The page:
This application is a continuation-in-part of co-pending application, Ser. No. 957,665 filed Nov. 3, 1978 abandoned which was a continuation-in-part of application, Ser. No. 937,266 filed Aug. 31, 1978 abandoned.
1. Field of the Invention
This invention relates to rigid insulative panels.
More particularly, the present invention relates to method and apparatus for fabricating insulative panels.
In a further aspect, the instant invention concerns method and apparatus for forming an insulative panel or structure having a partitioned envelope containing granular loose fill insulative material.
2. Prior Art
U.S. Pat. No. 2,342,839 issued to Byers, Feb. 29, 1944, discloses an insulating blanket of a flexible type which may be rolled for transporation purposes. The insulating blanket is rolled up and placed in cartons after it leaves the machine on which it is fabricated. Byers insulating blanket is not a rigid structure. It is formed of pockets fabricated of material so as to make the length of the walls of the pockets variable in length. Neither are the pockets of Byers uniformly sized. The pockets have walls which are flexible so as to permit variations in the amount of insulating material which may be emplaced therein. Specifically, the patent discloses that the walls of the pockets shall be corrugated to allow for variations in length thereof. The Byers reference teaches that insulation material may be formed into bodies which may be placed in the flexible walled pocket of the insulating blanket as the insulation blanket is fabricated.
Further, the insulating material of Byers is of a type which will readily retain its position. This precludes the use of the efficient granular loose fill insulation well known in the prior art but which, until now, has been limited in its use to pneumatic or poured application in horizontal installations. This is readily apparent in that the Byers reference discloses that it is not essential that there be complete closure of the ends of the flexible pockets in which the bodies of insulating material are emplaced. The more efficient loose fill insulating material is of a type which is granular and can pass through a screen, and thus, it would be impracticable to use such granular loose fill material in the flexible insulating blanket disclosed by Byers.
Patent application, Ser. No. 937,266 discloses a rigid insulation panel especially adapted for use with granular loose fill insulative material. The structure includes an envelope divided into a plurality of partitioned compartments by laterally extending panels. Each compartment is filled with insulative material, such as treated ground paper.
Briefly, as set forth in greater detail in the above identified patent application, the use of treated ground paper offers numerous advantages as an insulative material. Especially noted is the increased insulative value over conventional material, and the attendant energy savings. Also, the use of ground paper, being manufactured from recycled waste material, is conservative of natural resources.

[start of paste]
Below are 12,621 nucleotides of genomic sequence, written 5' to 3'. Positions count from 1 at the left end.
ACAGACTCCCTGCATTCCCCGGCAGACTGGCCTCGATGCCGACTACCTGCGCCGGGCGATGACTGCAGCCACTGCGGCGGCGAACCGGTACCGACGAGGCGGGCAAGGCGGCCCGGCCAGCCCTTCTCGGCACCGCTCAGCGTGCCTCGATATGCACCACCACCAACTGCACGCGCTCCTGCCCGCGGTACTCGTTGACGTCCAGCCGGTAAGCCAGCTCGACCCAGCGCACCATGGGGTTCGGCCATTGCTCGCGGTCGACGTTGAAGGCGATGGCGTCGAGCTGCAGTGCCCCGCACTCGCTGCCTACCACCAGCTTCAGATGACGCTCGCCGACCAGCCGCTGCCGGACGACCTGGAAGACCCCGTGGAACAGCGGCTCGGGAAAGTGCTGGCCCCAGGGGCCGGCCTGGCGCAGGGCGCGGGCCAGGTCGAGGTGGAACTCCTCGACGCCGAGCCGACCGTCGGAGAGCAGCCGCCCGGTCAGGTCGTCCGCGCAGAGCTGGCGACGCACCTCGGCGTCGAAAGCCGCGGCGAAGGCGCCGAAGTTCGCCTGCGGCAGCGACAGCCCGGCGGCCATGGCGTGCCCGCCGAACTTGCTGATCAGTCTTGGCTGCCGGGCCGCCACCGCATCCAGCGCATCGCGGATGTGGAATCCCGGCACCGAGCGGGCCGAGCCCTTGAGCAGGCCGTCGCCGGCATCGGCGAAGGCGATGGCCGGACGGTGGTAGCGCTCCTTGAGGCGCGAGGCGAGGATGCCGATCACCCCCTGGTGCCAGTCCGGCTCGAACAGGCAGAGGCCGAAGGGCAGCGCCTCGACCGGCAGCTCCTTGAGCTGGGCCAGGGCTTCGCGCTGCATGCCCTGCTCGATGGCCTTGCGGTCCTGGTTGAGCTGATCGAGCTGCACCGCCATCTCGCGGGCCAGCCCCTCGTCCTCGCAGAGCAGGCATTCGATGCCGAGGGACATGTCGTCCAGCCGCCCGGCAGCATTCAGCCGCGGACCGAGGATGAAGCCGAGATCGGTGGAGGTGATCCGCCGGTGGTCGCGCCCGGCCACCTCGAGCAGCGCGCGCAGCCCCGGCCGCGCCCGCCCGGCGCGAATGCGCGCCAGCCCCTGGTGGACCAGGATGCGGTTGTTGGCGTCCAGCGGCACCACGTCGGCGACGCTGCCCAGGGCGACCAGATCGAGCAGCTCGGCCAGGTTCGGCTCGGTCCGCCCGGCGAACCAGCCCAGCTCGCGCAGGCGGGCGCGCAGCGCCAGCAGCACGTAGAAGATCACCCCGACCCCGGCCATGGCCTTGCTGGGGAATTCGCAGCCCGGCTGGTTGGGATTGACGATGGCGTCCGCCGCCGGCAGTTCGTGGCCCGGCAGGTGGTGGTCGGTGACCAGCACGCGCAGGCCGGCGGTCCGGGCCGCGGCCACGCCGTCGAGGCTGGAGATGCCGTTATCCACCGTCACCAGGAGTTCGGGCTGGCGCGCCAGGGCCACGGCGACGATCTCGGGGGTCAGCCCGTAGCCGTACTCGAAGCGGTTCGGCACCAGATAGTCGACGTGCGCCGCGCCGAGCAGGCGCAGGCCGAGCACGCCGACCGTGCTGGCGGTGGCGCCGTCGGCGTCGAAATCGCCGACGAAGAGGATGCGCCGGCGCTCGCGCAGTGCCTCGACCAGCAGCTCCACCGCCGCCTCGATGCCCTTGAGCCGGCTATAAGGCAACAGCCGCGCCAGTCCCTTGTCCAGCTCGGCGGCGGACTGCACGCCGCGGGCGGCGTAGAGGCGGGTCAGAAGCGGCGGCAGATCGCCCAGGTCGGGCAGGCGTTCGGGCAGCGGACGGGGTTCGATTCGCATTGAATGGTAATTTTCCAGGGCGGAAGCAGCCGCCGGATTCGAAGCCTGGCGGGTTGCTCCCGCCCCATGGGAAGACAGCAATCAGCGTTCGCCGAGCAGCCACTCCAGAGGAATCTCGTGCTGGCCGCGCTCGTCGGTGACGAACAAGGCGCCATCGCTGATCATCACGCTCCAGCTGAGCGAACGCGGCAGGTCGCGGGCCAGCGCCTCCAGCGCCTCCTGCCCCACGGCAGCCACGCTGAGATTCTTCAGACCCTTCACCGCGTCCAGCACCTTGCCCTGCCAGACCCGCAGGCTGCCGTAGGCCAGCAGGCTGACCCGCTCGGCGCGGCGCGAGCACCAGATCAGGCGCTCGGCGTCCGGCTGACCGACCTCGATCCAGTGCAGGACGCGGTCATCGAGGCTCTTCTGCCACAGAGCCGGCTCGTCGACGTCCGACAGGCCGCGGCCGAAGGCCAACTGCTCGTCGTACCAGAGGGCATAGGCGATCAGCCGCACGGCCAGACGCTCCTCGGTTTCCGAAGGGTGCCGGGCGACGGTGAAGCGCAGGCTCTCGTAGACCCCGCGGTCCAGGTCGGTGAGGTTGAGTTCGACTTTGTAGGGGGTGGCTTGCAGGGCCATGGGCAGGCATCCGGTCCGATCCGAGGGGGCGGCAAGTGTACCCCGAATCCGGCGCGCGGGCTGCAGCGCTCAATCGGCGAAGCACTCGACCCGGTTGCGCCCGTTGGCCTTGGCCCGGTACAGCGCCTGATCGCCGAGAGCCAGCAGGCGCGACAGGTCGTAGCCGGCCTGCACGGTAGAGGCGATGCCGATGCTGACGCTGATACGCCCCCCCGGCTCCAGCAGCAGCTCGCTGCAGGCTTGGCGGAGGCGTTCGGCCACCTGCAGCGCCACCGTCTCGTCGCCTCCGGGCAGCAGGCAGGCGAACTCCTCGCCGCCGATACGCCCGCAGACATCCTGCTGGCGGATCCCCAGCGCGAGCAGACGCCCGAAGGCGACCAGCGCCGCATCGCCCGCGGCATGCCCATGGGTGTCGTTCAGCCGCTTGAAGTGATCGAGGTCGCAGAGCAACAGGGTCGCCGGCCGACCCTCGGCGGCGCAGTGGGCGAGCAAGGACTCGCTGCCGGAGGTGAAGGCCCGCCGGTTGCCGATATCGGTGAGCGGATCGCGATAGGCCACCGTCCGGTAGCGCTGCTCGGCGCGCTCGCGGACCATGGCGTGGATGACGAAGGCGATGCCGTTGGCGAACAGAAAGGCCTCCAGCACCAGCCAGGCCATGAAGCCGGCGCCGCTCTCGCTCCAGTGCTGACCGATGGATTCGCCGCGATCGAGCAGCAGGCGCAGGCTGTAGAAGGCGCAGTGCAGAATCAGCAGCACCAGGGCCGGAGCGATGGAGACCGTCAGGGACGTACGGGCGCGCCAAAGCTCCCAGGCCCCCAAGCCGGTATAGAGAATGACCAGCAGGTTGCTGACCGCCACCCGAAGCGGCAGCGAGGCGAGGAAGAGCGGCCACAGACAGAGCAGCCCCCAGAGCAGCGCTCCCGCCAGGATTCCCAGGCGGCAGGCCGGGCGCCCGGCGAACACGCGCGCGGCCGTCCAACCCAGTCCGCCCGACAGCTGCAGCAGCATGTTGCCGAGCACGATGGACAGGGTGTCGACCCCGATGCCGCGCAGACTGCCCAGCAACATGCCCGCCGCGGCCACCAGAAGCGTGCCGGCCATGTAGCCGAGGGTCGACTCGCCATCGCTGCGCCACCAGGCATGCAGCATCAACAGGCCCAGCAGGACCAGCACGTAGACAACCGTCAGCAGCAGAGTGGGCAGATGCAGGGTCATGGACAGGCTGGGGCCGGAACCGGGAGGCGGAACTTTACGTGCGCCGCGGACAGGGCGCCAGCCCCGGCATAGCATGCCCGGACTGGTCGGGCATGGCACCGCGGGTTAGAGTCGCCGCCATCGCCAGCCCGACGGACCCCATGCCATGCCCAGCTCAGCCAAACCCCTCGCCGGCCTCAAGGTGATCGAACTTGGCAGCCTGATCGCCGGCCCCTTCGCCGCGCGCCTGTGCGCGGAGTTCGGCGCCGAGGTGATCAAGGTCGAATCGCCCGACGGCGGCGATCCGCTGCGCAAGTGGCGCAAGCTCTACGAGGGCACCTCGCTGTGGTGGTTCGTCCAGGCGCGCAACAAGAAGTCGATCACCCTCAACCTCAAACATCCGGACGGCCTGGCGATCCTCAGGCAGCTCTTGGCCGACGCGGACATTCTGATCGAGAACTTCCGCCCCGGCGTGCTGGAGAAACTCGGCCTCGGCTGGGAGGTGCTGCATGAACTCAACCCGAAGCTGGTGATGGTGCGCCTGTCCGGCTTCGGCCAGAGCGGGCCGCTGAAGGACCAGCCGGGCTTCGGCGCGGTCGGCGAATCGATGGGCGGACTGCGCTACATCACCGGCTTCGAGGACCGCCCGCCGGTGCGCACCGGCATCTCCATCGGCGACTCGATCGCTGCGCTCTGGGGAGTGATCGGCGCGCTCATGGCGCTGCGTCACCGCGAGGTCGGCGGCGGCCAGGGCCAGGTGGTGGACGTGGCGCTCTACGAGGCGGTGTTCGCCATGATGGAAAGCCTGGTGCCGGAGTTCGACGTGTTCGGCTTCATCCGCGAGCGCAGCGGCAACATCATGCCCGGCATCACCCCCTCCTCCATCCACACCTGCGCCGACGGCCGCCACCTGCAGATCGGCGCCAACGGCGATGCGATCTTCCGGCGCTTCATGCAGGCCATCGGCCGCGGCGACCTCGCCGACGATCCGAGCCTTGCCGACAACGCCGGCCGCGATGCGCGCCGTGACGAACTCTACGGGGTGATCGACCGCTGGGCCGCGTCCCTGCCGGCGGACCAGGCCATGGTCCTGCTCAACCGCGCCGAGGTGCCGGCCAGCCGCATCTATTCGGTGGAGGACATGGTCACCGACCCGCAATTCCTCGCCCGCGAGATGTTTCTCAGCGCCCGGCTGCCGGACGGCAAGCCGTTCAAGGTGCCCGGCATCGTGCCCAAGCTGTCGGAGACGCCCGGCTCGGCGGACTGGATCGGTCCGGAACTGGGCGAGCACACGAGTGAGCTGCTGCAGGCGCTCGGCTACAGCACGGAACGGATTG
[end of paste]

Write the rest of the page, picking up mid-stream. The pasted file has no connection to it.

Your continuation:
Proper packaging of granular loose fill insulative material, such as ground paper, into an expediently usable insulative batt has defied solution by the prior art. The teachings of patent application, Ser. No. 927,266, provides a resolution to the problem. Not set forth in the application, however, is apparatus or method by which to produce the novel insulative panel.
Accordingly, it is an object of the present invention to provide a method for fabricating a rigid insulative panel.
Another object of the invention is the provision of a method of producing an insulative structure, including granular loose fill insulative material.
And another object of the invention is to provide apparatus in which the method can be practiced.
Still another object of this invention is the provision of a method for producing a granular loose fill material filled insulative panel that is relatively unaffected by settling of the material.
Yet another object of the invention is the provision of a method of producing an insulative panel, having partitioned rigid compartments within the insulative panel.
And still another object of the invention is to provide an apparatus for forming an accordian fold sheet and wrapping the accordian fold sheet in an envelope to form a rigid panel.
A further object of the instant invention is the provision of an apparatus which will fill said envelope with a controlled quantity of granular loose fill material to form a rigid insulative panel.
And a further object of the invention is to provide apparatus and method for closing the envelope after filling.
Still a further object of the invention is the provision of an apparatus which will fabricate a rigid insulative panel in accordance with variable methods.